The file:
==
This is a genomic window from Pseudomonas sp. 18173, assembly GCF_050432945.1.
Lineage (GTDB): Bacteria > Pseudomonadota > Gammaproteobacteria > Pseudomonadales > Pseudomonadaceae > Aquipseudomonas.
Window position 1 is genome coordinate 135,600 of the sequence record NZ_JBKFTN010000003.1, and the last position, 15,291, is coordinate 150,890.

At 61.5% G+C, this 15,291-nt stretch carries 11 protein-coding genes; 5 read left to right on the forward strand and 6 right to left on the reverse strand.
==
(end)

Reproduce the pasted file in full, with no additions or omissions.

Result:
This is a genomic window from Pseudomonas sp. 18173, assembly GCF_050432945.1.
Lineage (GTDB): Bacteria > Pseudomonadota > Gammaproteobacteria > Pseudomonadales > Pseudomonadaceae > Aquipseudomonas.
Window position 1 is genome coordinate 135,600 of the sequence record NZ_JBKFTN010000003.1, and the last position, 15,291, is coordinate 150,890.

At 61.5% G+C, this 15,291-nt stretch carries 11 protein-coding genes; 5 read left to right on the forward strand and 6 right to left on the reverse strand.